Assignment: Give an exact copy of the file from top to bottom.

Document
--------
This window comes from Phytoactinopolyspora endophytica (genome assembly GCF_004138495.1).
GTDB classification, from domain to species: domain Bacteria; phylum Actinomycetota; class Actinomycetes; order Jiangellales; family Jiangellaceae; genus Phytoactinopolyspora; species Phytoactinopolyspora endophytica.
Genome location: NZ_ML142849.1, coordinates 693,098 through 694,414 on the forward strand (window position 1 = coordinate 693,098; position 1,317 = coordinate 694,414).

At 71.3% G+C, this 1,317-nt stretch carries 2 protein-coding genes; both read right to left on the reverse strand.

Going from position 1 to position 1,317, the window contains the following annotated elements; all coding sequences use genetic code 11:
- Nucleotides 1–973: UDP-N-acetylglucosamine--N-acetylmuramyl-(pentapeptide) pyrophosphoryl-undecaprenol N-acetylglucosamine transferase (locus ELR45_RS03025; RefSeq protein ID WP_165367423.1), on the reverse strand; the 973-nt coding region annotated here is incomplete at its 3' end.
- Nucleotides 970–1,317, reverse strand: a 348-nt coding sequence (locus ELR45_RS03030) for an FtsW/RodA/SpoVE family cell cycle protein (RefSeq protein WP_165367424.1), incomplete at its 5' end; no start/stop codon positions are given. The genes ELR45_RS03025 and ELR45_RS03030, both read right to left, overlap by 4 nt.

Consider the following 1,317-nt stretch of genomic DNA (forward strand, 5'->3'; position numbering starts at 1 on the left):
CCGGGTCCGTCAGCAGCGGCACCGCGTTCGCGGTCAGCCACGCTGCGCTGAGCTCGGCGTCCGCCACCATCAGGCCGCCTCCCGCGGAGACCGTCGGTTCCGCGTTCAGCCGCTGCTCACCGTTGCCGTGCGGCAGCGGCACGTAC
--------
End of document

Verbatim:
This window comes from Phytoactinopolyspora endophytica (genome assembly GCF_004138495.1).
GTDB classification, from domain to species: domain Bacteria; phylum Actinomycetota; class Actinomycetes; order Jiangellales; family Jiangellaceae; genus Phytoactinopolyspora; species Phytoactinopolyspora endophytica.
Genome location: NZ_ML142849.1, coordinates 693,098 through 694,414 on the forward strand (window position 1 = coordinate 693,098; position 1,317 = coordinate 694,414).

At 71.3% G+C, this 1,317-nt stretch carries 2 protein-coding genes; both read right to left on the reverse strand.

Going from position 1 to position 1,317, the window contains the following annotated elements; all coding sequences use genetic code 11:
- Nucleotides 1–973: UDP-N-acetylglucosamine--N-acetylmuramyl-(pentapeptide) pyrophosphoryl-undecaprenol N-acetylglucosamine transferase (locus ELR45_RS03025; RefSeq protein ID WP_165367423.1), on the reverse strand; the 973-nt coding region annotated here is incomplete at its 3' end.
- Nucleotides 970–1,317, reverse strand: a 348-nt coding sequence (locus ELR45_RS03030) for an FtsW/RodA/SpoVE family cell cycle protein (RefSeq protein WP_165367424.1), incomplete at its 5' end; no start/stop codon positions are given. The genes ELR45_RS03025 and ELR45_RS03030, both read right to left, overlap by 4 nt.

Consider the following 1,317-nt stretch of genomic DNA (forward strand, 5'->3'; position numbering starts at 1 on the left):
CCGGGTCCGTCAGCAGCGGCACCGCGTTCGCGGTCAGCCACGCTGCGCTGAGCTCGGCGTCCGCCACCATCAGGCCGCCTCCCGCGGAGACCGTCGGTTCCGCGTTCAGCCGCTGCTCACCGTTGCCGTGCGGCAGCGGCACGTAC